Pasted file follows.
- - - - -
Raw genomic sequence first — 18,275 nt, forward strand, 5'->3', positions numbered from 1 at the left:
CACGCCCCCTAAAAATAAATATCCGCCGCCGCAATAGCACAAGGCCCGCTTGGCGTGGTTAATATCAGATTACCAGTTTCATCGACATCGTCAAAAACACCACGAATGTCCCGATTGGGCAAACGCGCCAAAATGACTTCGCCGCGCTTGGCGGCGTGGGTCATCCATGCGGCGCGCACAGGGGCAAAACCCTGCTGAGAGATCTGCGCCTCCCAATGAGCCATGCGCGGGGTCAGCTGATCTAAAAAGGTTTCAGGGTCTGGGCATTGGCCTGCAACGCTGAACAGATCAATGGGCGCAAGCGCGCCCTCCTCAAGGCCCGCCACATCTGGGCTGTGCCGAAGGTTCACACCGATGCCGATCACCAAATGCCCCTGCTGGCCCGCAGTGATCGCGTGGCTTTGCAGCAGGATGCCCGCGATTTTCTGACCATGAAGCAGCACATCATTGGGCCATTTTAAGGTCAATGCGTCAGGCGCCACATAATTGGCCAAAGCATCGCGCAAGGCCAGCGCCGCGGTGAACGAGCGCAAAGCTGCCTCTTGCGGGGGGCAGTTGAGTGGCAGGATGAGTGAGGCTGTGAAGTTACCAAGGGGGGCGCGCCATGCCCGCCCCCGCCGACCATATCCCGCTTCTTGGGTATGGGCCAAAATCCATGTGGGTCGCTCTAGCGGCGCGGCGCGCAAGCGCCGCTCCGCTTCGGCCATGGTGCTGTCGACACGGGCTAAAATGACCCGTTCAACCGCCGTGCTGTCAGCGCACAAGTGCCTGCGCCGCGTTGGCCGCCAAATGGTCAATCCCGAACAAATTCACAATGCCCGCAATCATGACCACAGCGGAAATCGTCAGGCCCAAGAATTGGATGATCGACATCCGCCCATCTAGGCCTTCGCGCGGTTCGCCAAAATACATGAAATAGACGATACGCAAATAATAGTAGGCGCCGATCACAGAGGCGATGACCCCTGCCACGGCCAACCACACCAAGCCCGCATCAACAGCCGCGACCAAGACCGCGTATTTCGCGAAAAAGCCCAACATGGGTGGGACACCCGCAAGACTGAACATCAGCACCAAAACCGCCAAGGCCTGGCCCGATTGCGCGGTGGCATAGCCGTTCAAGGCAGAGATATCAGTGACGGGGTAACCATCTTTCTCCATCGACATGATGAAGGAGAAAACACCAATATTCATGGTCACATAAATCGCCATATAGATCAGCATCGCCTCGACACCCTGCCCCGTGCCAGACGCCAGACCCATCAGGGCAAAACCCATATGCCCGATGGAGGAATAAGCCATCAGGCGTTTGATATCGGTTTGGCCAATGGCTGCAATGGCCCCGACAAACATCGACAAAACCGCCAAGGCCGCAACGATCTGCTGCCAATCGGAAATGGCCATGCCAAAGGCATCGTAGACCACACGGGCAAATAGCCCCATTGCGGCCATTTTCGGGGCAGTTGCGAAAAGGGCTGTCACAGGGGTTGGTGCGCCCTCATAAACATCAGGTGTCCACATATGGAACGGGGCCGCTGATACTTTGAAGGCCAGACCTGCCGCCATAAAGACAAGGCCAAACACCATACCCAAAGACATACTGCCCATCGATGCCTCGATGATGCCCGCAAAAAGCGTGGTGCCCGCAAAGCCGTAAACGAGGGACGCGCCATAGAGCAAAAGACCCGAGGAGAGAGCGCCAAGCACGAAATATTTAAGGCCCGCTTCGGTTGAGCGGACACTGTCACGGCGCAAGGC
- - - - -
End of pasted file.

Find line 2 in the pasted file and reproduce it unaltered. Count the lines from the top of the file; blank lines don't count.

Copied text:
CACGCCCCCTAAAAATAAATATCCGCCGCCGCAATAGCACAAGGCCCGCTTGGCGTGGTTAATATCAGATTACCAGTTTCATCGACATCGTCAAAAACACCACGAATGTCCCGATTGGGCAAACGCGCCAAAATGACTTCGCCGCGCTTGGCGGCGTGGGTCATCCATGCGGCGCGCACAGGGGCAAAACCCTGCTGAGAGATCTGCGCCTCCCAATGAGCCATGCGCGGGGTCAGCTGATCTAAAAAGGTTTCAGGGTCTGGGCATTGGCCTGCAACGCTGAACAGATCAATGGGCGCAAGCGCGCCCTCCTCAAGGCCCGCCACATCTGGGCTGTGCCGAAGGTTCACACCGATGCCGATCACCAAATGCCCCTGCTGGCCCGCAGTGATCGCGTGGCTTTGCAGCAGGATGCCCGCGATTTTCTGACCATGAAGCAGCACATCATTGGGCCATTTTAAGGTCAATGCGTCAGGCGCCACATAATTGGCCAAAGCATCGCGCAAGGCCAGCGCCGCGGTGAACGAGCGCAAAGCTGCCTCTTGCGGGGGGCAGTTGAGTGGCAGGATGAGTGAGGCTGTGAAGTTACCAAGGGGGGCGCGCCATGCCCGCCCCCGCCGACCATATCCCGCTTCTTGGGTATGGGCCAAAATCCATGTGGGTCGCTCTAGCGGCGCGGCGCGCAAGCGCCGCTCCGCTTCGGCCATGGTGCTGTCGACACGGGCTAAAATGACCCGTTCAACCGCCGTGCTGTCAGCGCACAAGTGCCTGCGCCGCGTTGGCCGCCAAATGGTCAATCCCGAACAAATTCACAATGCCCGCAATCATGACCACAGCGGAAATCGTCAGGCCCAAGAATTGGATGATCGACATCCGCCCATCTAGGCCTTCGCGCGGTTCGCCAAAATACATGAAATAGACGATACGCAAATAATAGTAGGCGCCGATCACAGAGGCGATGACCCCTGCCACGGCCAACCACACCAAGCCCGCATCAACAGCCGCGACCAAGACCGCGTATTTCGCGAAAAAGCCCAACATGGGTGGGACACCCGCAAGACTGAACATCAGCACCAAAACCGCCAAGGCCTGGCCCGATTGCGCGGTGGCATAGCCGTTCAAGGCAGAGATATCAGTGACGGGGTAACCATCTTTCTCCATCGACATGATGAAGGAGAAAACACCAATATTCATGGTCACATAAATCGCCATATAGATCAGCATCGCCTCGACACCCTGCCCCGTGCCAGACGCCAGACCCATCAGGGCAAAACCCATATGCCCGATGGAGGAATAAGCCATCAGGCGTTTGATATCGGTTTGGCCAATGGCTGCAATGGCCCCGACAAACATCGACAAAACCGCCAAGGCCGCAACGATCTGCTGCCAATCGGAAATGGCCATGCCAAAGGCATCGTAGACCACACGGGCAAATAGCCCCATTGCGGCCATTTTCGGGGCAGTTGCGAAAAGGGCTGTCACAGGGGTTGGTGCGCCCTCATAAACATCAGGTGTCCACATATGGAACGGGGCCGCTGATACTTTGAAGGCCAGACCTGCCGCCATAAAGACAAGGCCAAACACCATACCCAAAGACATACTGCCCATCGATGCCTCGATGATGCCCGCAAAAAGCGTGGTGCCCGCAAAGCCGTAAACGAGGGACGCGCCATAGAGCAAAAGACCCGAGGAGAGAGCGCCAAGCACGAAATATTTAAGGCCCGCTTCGGTTGAGCGGACACTGTCACGGCGCAAGGC